The Courier-Journal from Louisville, Kentucky on July 12, 2008 · Page B5
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The Courier-Journal from Louisville, Kentucky · Page B5

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Saturday, July 12, 2008
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Page B5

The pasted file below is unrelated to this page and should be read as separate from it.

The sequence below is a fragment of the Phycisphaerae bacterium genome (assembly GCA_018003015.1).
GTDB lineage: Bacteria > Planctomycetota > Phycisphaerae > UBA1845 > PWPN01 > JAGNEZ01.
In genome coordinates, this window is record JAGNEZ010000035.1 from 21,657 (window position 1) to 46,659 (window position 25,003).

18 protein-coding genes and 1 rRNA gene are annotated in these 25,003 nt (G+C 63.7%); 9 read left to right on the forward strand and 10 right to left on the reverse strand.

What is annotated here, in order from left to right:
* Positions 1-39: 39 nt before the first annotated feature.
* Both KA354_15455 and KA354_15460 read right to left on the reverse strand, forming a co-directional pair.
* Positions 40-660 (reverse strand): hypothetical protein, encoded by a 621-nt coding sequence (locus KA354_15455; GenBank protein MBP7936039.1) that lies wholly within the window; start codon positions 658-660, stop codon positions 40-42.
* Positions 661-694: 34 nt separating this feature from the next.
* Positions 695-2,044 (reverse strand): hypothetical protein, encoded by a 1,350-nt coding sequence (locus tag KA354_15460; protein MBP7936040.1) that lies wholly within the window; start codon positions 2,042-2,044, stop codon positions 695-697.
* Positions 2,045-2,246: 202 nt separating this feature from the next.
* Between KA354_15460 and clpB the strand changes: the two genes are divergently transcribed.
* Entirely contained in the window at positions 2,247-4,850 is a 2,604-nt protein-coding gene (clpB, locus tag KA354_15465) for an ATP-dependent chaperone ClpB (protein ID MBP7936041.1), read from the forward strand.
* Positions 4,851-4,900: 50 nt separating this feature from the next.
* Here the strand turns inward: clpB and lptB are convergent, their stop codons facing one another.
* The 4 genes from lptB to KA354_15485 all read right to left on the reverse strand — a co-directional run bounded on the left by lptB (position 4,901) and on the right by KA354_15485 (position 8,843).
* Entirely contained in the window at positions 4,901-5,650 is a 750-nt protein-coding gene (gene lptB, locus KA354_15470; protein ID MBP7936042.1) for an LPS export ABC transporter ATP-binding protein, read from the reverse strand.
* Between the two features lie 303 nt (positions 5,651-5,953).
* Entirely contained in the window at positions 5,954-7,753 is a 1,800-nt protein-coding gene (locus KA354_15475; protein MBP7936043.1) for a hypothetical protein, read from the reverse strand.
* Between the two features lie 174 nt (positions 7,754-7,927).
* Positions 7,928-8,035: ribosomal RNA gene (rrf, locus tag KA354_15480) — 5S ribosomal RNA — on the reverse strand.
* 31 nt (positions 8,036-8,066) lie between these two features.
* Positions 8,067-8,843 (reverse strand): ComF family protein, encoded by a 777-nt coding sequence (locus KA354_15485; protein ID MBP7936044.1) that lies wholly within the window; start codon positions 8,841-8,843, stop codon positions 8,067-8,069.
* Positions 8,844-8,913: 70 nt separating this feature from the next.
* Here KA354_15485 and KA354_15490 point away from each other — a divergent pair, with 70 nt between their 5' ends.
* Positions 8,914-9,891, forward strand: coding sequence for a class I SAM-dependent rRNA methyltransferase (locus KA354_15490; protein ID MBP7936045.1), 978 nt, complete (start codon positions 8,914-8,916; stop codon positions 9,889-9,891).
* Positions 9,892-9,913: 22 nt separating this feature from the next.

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Time: 07-11-2008 22:51 User: shelbymurphy PubDate: 07-12-2008 Zone: KY Edition:! Page Name: B 5 Color: METRO I courier-journal.com THE COURIER-JOURNAL I SATURDAY, JULY 12, 2008 I B5 Injured soldiers cruise free on Belle of Louisville Photos by Kylene Lloyd, The Courier-Journal Jim Boyle, a chaplain for the Warriors Transition Battalion, boarded the Belle with soldiers from Fort Knox yesterday. METRO BRIEFS Mayor's 'Community Conversation' July 21 Mayor Jerry Abram-son's monthly Community Conversation will be Monday, July 21, in the cafeteria of Carter Elementary School, 3600 Bohne Ave. The session will begin at 6:30 p.m. It offers citizens a chance to discuss problems and issues with the mayor and heads of city departments. Several Louisville Metro Council members are expected to attend. For more information on the Community Conversation, call Metro Call at 311 or 574-5000. Army engineers get new chief in Louisville Col. Keith A. Landry is the new commander of the Army Corps of Engineers' Louisville District, replacing Col. Raymond Midkiff, who retired from the Army. Landry is a West Point graduate who was commissioned in the Corps of Engineers in 1985. He has a doctorate in civil engineering from Rensselaer Polytechnic Institute. He has completed overseas tours in Germany, South Korea and Iraq and three combat tours during Operation Desert Storm and Operation Iraqi Freedom Memorial benefit for slain troops delayed The Fallen Service Member Memorial benefit scheduled for July 26 has been postponed to Sept. 27. The benefit, which will include a dinner and live entertainment, will raise money for the Marine Semper Fi Fund. For more information on the benefit, go to http: MOUNT STERLING, KY. Witnesses relate suspect's confession Law enforcement officers say a man on trial for the murder of Clay City police Chief Randy Lacy told them he killed him. The second day of Jamie Barnett's murder trial focused on his statements. A state trooper said Bar-nett kept asking about Lacy's condition. The trooper said Barnett told him: "I shot Big Randy; I'm going to die." Barnett, 38, faces the death penalty if convicted. The prosecution was expected to wrap up its case yesterday. Lacy was sitting in his police cruiser when he was fatally shot in the head with his spare pistol. Prosecutors say Barnett grabbed the gun through a divider screen in the vehicle. Officials have said Lacy cuffed Barnett's hands in front of him rather than behind his back, a frequent Violence City defends anti-crime effort By Tom Murphy Associated Press INDIANAPOLIS A wave of violence that has claimed 11 lives in two weeks and left a police officer critically wounded sparked calls yesterday for prayers and a restoration of peace to city streets. Indianapolis police Officer Jason Fishburn, 29, lay in a medically induced coma after being shot in the head while chasing a suspect in one of the recent homicides. Surgeons said his condition was guarded. "Our main concern is survival," Dr. Gerardo Gomez said at a news conference be-hind Wishard Memorial Hospital. Fishburn's father, Indianapolis police Sgt. Dennis Fishburn, asked for prayers from the community. "If we say that something as negative as what happened last night can bring this community together, then so be it," Dennis Fishburn said. The wave of violence comes six months into the term of Mayor Greg Ballard, who made public safety a top Southwestern Indiana weather radar going offline Upgrades will take 2 months Associated Press OWENSVILLE, Ind. The National Weather Service will shut down the Dop-pler radar site covering practice for suspects he knew. Barnett told The Associated Press last year that Lacy, who had arrested him numerous times, would always cuff him in the front "because he was my friend" and sometimes didn't handcuff him at all. LEXINGTON, KY. Settlement reported in suit on woman's death A lawsuit filed after a concrete slab fell and crushed a pregnant Lexington woman in 2006 has been settled, according to the family's attorney. The Lexington Herald-Leader reported yesterday that terms of a settlement in the death of Stephanie Huf-nagel are confidential. Attorney Michael Trout-man told the newspaper all he could say was that the issues were resolved. The 22-year-old victim was walking to work in May 2006 when a pickup truck in a parking garage struck and Riverboat's offer lasts all summer By Aittwon Pinkston apinkstoncourier-journal.com The Courier-Journal A group of soldiers from the Fort Knox Warrior Transition Battalion were treated to a two-hour cruise and lunch on the Belle of Louisville yesterday. The Waterfront Development Corp. and Belle of Louisville and their staffsraised funds for the soldiers, including their families, to pay for the lunches. The fare cost was waived by the riverboat. The group of 16 included soldiers from all over the country stationed at Fort Knox while recovering from injuries sustained in the Iraq war and at least one soldier who has been stationed in Korea. Linda Harris, the Belle's chief executive officers, said cruises on the Ohio River leaves 11 campaign issue when he defeated incumbent Bart Peterson in November. The victims since June 30 include a woman gunned down while four children were in the house, a 72-year-old man shot while trying to stop the robbery of a friend, and a 69-year-old man killed in an apparent home invasion and robbery. Despite the string of homicides, some say the city is poised to increase the peace. Ballard said the administration's anti-crime strategy focusing on the most dangerous beats with warrant sweeps, undercover officers and community contact had been working. "We've had a streak here that's really kind of unprecedented," he said. He said the city would continue the same strategy, with perhaps even more emphasis on working with neighborhoods. "The community's really trying to step up and work with the police department," said Olgen Williams, the city's deputy mayor for neighborhoods. Williams said that after Wednesday's shooting of La-Tonya Jones, who police say was shot repeatedly, residents were eager to share details on where the suspect, much of southwestern Indiana for two months this fall to upgrade its software and hardware. The upgrades, which will make the radar compatible with the rest of the agency's Doppler system, are being made during a time chosen for its quiet skies, the weather service said yesterday. dislodged a concrete panel, which fell on her. Hufnagel was eight months pregnant at the time. The victim's husband and her mother sued the driver of the pickup, Devona Jones, along with garage manager TIC Properties and investors. The newspaper said Jones' attorney did not return phone calls and the garage owner's attorney declined to comment. NICHOLASVILLE, KY. Grand jury clears officer in accidental shooting A grand jury in Central Kentucky has declined to indict a police officer who police say mistakenly drew his gun and shot a man when he intended to use his Taser to break up a fight. The incident happened in April when Nicholasville police Lt. Bill Jones and another officer were assisting in a child custody exchange at the police department. will be offered to soldiers and their families at no charge throughout the summer. She said the idea for the free trips on the river began to take shape several months ago when a representative of Fort Knox contacted the Belle staff about the possibility of cruises for the soldiers. "We jumped on it right away, and within a matter of days we raised the funds for it," Harris said. "We are just honored to do something for people that are protecting our country." Waterfront officials collected about $2,500 in private funds. After hearing about the opportunity of a free cruise, most of the soldiers said they were excited to get off the base and relax. "I was so thrilled at the chance that I couldn't miss out," said Linda Brashears, a wounded soldier from Louisville who suffered a traumatic brain injury in Iraq in December 2006. "It's dead in the former girlfriend of Jones' boyfriend, headed and what she was wearing. He attributes that to the new administration's push for cooperation. "We got a strong message out here about how it's not snitching, it's caring," Williams said. "You know, let's have peace in the streets." The recent violence comes nearly two years after 15 murders in 10 days prompted police to drive taxis as part of an effort to end what then-Mayor Peter-son called an "extreme emergency." The city's homicide rate this year is slightly below last year's, and Williams noted that crime overall is down. He also said he was pleased to see about 1,000 people show up at a recent rally for a "Peace in the Streets" initiative. The Rev. Charles R. Har-rison, senior pastor at Barnes United Methodist Church, said the recent homicides haven't surprised him. "There's just a lot of things going on in our streets that if we don't address them, the violence is not going to go down," he said. Harrison said the city used to benefit from a partnership involving law enforcement, the faith com- "That's the least likely time of the year that we would have severe storms," said Rick Shanklin, a warning coordination meteorologist with the weather service. The Doppler radar, about 20 miles north of Evansville, will be shut down early in September. L BRIEFS Police said at the time that Jones meant to use his Taser on Michael W McCar-ty, 26, of Jessamine County, but instead drew his pistol and shot him. McCarty's ex-wife, Amanda McCarty, and her boyfriend, Nathan MacLa-ren, were at the department to pick up McCarty's son. Police said Michael McCarty punched MacLaren in the head. He is charged with misdemeanor assault and is scheduled for trial Sept. 19. Michael McCarty's lawyer, Gatewood Galbraith, told the Lexington Herald-Leader he plans to file a lawsuit over the incident. PADUCAH, KY. Women get probation for lying in death probe Two Tennessee women found guilty of lying to federal agents during an investigation into the deaths of two women in Central Kentucky last year have been sentenced to probation. Linda Brashears, who was wounded in Iraq with a traumatic brain injury in 2006, stepped aboard. Soldiers and their families may ride the Belle without charge all summer. a great way to show off the city of Louisville." Brashears was deployed to Iraq in December 2005. She joined the military in the mid-70s and, tugged by a sense of obligation, she re-enlisted in 1990. She is almost fully recovered from her injury and now is a support assistant who helps the battalion with activities. Cpl. Damon Robnolte spent about nine months in Korea. He returned to Fort Knox in January 2006 after he broke his hip and had to get a hip replacement. Even Indy in Matt DialThe Indianapolis Star Indianapolis police Chief Michael Spears, left, and Mayor Greg Ballard talked Thursday about the shooting of Officer Jason Fishburn as he pursued a homicide suspect. munity and businesses during the administration of for-mer Mayor Stephen Goldsmith. Faith workers would hit the streets to offer jobs as an alternative to the easy money that comes from dealing drugs or other crime. "We were able to begin to pull people out of that cycle of crime, and we began to give them hope," he said. "The law enforcement did the stick, the faith community brought the carrot." He said he thinks the Ballard administration is moving in that direction again, and he's encouraged by discussions between the mayor's office and the faith community. "We're going to work The weather service said radars from neighboring areas will stand in while the radar site is down. After the upgrade, the radar will be able to take advantage of future technology upgrades. The upgrades are expected to cost $700,000, but Shanklin said the cost would likely be recovered as Prosecutors say Michelle L. Lovelace, 37, and Lindsey A. Brooks, 23, both of Clarks-ville, Term., were sentenced to two years' probation during a hearing in federal court in Paducah. The two were found guilty in March. The case stems from an investigation into the deaths of Tracy Burke, 31, and Karen D. Comer, 53, of Rineyville in Hardin County. A Fort Campbell soldier, Army Sgt. Brent Burke, Tracy Burke's estranged husband, has been charged with their murders. Karen Comer was Tracy Burke's mother-in-law from a previous marriage. Brent Burke has pleaded not guilty. The two women were found dead Sept. 11, 2007, in a home in Rineyville after Tracy Burke's 9-year-old son called 911, saying he had heard gunfire and the women weren't moving. The boy was one of three children left unharmed in the house. Brent Burke is the father of the two younger children. though he had a chance to leave the military, he has chosen to stay. "I love being in the Army," he said. "What better way is there to have opportunities to see the country and protect it at the same time." Robnolte, who is from Louisville, was joined on the cruise by his wife, Tonya Robnolte, and their two children, Justice and Gary Robnolte. Readers can reach reporter Ant-won Pinkston at (502) 582-4241. 2 weeks very hard and very quickly to try to stem this violence," he said. Indianapolis police planned a prayer vigil today for Officer Fishburn, a five-year Indianapolis police veteran who underwent more than two hours of surgery Thursday night as doctors tried to relieve pressure on his brain. Police identified the man suspected of shooting Fishburn as Brian Reese, 36, of Indianapolis. He was being treated in the hospital's detention unit for a shoulder wound. Police said Reese also was suspected in the death of 69-year-old Clifford Had-dix, who was killed inside his home Sunday. the agency takes over control of maintenance from contract agencies. Shanklin said the radar's main improvement will be its ability to use dual polarization, which allows meteorologists to look at weather formations from several angles instead of being limited to horizontal views. JACKSON, MISS. Panel OKs $20 million for Delta agency The Delta Regional Authority could receive $20 million under a bill passed by the U.S. Senate Appropriations Committee. The bill still needs approval of the full Senate, and then the House and Senate must agree on a figure to send to President Bush. Republican Sen. Thad Cochran of Mississippi said after Thursday's vote that DRA's work is important to livelihood of people in the region. DRA was created by Congress in 2000 and provides economic development programs in Kentucky, Tennessee, Illinois, Arkansas, Alabama, Louisiana, Mississippi and Missouri. The Senate figure is more than triple the amount passed by the U.S. House and in the president's budget.